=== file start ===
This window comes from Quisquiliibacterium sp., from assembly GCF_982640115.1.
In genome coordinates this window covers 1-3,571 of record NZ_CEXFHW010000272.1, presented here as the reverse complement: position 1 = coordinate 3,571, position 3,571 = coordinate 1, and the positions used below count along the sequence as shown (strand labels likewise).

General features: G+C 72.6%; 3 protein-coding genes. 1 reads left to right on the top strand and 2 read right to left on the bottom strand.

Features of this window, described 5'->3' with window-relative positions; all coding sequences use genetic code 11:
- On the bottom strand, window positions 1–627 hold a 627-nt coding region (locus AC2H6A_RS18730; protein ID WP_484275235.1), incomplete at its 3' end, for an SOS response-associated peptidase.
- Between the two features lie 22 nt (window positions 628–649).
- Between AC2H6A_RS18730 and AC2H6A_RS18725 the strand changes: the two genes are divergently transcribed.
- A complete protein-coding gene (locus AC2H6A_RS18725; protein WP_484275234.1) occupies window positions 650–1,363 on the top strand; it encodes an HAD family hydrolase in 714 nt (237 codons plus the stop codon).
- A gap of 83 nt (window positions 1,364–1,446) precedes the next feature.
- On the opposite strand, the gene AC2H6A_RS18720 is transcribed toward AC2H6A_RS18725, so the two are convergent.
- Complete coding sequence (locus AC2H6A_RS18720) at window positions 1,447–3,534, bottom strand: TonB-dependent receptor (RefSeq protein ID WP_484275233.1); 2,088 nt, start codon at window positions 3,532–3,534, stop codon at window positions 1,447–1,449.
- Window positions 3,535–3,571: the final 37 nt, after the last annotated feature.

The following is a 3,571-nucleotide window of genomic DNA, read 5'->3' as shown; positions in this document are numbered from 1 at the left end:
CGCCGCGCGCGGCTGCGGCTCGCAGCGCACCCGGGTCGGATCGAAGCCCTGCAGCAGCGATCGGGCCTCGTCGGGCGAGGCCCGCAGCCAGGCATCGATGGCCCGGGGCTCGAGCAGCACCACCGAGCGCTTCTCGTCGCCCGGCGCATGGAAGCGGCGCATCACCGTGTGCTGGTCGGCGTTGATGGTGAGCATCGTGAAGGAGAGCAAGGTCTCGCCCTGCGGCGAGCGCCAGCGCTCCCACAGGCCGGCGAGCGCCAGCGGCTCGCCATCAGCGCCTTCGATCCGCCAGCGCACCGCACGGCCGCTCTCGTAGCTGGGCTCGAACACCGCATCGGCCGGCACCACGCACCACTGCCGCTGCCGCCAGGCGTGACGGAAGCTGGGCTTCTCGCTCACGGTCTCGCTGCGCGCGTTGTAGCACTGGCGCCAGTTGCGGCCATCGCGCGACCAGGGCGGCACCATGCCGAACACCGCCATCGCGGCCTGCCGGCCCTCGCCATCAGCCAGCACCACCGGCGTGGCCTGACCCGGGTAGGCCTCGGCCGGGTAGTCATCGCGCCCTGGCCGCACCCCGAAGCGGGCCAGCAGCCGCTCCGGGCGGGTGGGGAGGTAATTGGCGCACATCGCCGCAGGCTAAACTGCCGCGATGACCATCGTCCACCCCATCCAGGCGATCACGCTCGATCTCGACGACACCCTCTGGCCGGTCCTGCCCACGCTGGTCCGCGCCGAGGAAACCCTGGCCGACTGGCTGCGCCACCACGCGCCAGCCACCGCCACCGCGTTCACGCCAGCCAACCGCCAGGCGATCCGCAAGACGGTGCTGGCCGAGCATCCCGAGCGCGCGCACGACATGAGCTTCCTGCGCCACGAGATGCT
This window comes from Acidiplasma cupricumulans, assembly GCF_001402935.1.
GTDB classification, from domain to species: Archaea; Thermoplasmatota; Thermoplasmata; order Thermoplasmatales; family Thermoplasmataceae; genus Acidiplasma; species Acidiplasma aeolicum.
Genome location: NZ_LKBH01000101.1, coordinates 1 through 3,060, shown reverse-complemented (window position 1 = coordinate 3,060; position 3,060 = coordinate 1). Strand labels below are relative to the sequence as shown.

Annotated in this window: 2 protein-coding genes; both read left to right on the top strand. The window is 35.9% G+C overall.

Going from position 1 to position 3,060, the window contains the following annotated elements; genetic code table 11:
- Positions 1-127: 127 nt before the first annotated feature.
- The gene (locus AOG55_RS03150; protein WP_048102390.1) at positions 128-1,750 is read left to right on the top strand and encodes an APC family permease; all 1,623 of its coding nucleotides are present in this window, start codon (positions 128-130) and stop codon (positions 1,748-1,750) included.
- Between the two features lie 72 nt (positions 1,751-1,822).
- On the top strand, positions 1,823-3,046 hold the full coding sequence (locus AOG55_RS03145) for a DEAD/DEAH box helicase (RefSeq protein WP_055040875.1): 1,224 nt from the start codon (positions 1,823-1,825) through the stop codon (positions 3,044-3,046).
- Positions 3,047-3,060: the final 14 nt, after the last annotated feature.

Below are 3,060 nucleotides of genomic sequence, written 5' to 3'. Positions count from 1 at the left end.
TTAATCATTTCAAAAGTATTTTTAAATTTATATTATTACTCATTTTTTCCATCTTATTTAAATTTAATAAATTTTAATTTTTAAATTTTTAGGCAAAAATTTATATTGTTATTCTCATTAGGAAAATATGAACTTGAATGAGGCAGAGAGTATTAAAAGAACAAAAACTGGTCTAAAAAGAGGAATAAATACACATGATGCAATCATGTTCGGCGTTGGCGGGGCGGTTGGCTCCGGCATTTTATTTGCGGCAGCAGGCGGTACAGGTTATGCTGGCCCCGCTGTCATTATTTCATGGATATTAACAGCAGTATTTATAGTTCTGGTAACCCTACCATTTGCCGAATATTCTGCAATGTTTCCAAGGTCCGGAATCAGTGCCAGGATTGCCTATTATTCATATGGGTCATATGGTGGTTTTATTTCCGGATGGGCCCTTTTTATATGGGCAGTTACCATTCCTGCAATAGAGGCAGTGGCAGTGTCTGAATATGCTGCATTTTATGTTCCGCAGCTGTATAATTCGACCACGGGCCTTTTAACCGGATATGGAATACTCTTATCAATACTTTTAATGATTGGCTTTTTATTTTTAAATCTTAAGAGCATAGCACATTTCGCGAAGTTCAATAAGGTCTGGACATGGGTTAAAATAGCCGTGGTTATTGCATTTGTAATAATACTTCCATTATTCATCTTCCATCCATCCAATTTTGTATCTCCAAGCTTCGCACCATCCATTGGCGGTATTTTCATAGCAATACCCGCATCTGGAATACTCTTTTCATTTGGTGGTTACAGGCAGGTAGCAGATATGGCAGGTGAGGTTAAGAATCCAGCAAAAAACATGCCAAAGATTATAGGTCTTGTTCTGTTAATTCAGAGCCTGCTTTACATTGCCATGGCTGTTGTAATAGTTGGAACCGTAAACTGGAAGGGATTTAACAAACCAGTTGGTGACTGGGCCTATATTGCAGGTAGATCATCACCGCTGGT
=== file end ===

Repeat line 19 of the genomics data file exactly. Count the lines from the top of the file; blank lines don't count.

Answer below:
Going from position 1 to position 3,060, the window contains the following annotated elements; genetic code table 11: